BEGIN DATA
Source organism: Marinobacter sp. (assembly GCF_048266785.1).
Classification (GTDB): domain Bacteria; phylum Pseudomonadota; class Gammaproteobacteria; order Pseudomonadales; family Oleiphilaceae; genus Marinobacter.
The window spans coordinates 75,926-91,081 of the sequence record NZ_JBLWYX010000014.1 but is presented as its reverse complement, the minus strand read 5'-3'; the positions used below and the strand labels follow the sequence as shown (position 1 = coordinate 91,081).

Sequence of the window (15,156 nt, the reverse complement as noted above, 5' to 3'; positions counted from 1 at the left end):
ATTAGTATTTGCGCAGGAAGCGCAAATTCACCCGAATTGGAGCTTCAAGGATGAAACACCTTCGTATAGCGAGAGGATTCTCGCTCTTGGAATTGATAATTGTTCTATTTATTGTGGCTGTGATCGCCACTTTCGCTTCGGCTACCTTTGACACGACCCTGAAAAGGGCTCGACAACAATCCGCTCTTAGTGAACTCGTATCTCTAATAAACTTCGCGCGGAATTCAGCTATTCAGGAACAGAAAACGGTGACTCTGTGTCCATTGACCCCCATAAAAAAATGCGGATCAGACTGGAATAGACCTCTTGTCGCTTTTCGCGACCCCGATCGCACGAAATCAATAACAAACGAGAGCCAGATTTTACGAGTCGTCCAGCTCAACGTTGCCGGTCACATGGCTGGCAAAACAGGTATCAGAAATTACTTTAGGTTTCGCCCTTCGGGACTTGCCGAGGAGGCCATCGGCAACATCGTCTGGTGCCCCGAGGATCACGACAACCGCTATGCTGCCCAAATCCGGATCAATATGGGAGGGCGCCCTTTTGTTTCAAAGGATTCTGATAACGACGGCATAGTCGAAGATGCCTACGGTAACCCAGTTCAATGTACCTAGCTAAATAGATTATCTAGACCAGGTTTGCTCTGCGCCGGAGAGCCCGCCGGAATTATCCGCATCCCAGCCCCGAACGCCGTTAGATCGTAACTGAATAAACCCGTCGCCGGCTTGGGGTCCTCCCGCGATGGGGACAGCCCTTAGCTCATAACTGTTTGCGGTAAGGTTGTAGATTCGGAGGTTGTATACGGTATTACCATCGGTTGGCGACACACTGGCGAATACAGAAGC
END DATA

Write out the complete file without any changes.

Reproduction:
Source organism: Marinobacter sp. (assembly GCF_048266785.1).
Classification (GTDB): domain Bacteria; phylum Pseudomonadota; class Gammaproteobacteria; order Pseudomonadales; family Oleiphilaceae; genus Marinobacter.
The window spans coordinates 75,926-91,081 of the sequence record NZ_JBLWYX010000014.1 but is presented as its reverse complement, the minus strand read 5'-3'; the positions used below and the strand labels follow the sequence as shown (position 1 = coordinate 91,081).

Sequence of the window (15,156 nt, the reverse complement as noted above, 5' to 3'; positions counted from 1 at the left end):
ATTAGTATTTGCGCAGGAAGCGCAAATTCACCCGAATTGGAGCTTCAAGGATGAAACACCTTCGTATAGCGAGAGGATTCTCGCTCTTGGAATTGATAATTGTTCTATTTATTGTGGCTGTGATCGCCACTTTCGCTTCGGCTACCTTTGACACGACCCTGAAAAGGGCTCGACAACAATCCGCTCTTAGTGAACTCGTATCTCTAATAAACTTCGCGCGGAATTCAGCTATTCAGGAACAGAAAACGGTGACTCTGTGTCCATTGACCCCCATAAAAAAATGCGGATCAGACTGGAATAGACCTCTTGTCGCTTTTCGCGACCCCGATCGCACGAAATCAATAACAAACGAGAGCCAGATTTTACGAGTCGTCCAGCTCAACGTTGCCGGTCACATGGCTGGCAAAACAGGTATCAGAAATTACTTTAGGTTTCGCCCTTCGGGACTTGCCGAGGAGGCCATCGGCAACATCGTCTGGTGCCCCGAGGATCACGACAACCGCTATGCTGCCCAAATCCGGATCAATATGGGAGGGCGCCCTTTTGTTTCAAAGGATTCTGATAACGACGGCATAGTCGAAGATGCCTACGGTAACCCAGTTCAATGTACCTAGCTAAATAGATTATCTAGACCAGGTTTGCTCTGCGCCGGAGAGCCCGCCGGAATTATCCGCATCCCAGCCCCGAACGCCGTTAGATCGTAACTGAATAAACCCGTCGCCGGCTTGGGGTCCTCCCGCGATGGGGACAGCCCTTAGCTCATAACTGTTTGCGGTAAGGTTGTAGATTCGGAGGTTGTATACGGTATTACCATCGGTTGGCGACACACTGGCGAATACAGAAGC